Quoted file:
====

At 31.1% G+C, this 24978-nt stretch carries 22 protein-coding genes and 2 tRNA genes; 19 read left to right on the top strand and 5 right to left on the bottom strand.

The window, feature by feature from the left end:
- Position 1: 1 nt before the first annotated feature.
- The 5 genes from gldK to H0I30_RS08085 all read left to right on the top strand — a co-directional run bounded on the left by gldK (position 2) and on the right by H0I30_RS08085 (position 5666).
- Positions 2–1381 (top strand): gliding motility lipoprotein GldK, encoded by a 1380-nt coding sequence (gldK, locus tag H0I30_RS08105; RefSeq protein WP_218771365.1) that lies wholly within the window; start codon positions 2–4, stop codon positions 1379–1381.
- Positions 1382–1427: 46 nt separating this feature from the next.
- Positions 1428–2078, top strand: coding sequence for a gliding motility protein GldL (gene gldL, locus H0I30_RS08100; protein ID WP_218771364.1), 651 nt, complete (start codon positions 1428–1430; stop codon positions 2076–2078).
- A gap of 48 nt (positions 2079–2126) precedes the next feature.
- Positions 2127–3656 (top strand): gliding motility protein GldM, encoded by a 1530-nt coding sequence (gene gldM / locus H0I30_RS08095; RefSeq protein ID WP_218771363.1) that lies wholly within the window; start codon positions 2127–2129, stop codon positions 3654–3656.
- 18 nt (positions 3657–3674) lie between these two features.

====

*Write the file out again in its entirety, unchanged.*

At 31.1% G+C, this 24978-nt stretch carries 22 protein-coding genes and 2 tRNA genes; 19 read left to right on the top strand and 5 right to left on the bottom strand.

The window, feature by feature from the left end:
- Position 1: 1 nt before the first annotated feature.
- The 5 genes from gldK to H0I30_RS08085 all read left to right on the top strand — a co-directional run bounded on the left by gldK (position 2) and on the right by H0I30_RS08085 (position 5666).
- Positions 2–1381 (top strand): gliding motility lipoprotein GldK, encoded by a 1380-nt coding sequence (gldK, locus tag H0I30_RS08105; RefSeq protein WP_218771365.1) that lies wholly within the window; start codon positions 2–4, stop codon positions 1379–1381.
- Positions 1382–1427: 46 nt separating this feature from the next.
- Positions 1428–2078, top strand: coding sequence for a gliding motility protein GldL (gene gldL, locus H0I30_RS08100; protein ID WP_218771364.1), 651 nt, complete (start codon positions 1428–1430; stop codon positions 2076–2078).
- A gap of 48 nt (positions 2079–2126) precedes the next feature.
- Positions 2127–3656 (top strand): gliding motility protein GldM, encoded by a 1530-nt coding sequence (gene gldM / locus H0I30_RS08095; RefSeq protein ID WP_218771363.1) that lies wholly within the window; start codon positions 2127–2129, stop codon positions 3654–3656.
- 18 nt (positions 3657–3674) lie between these two features.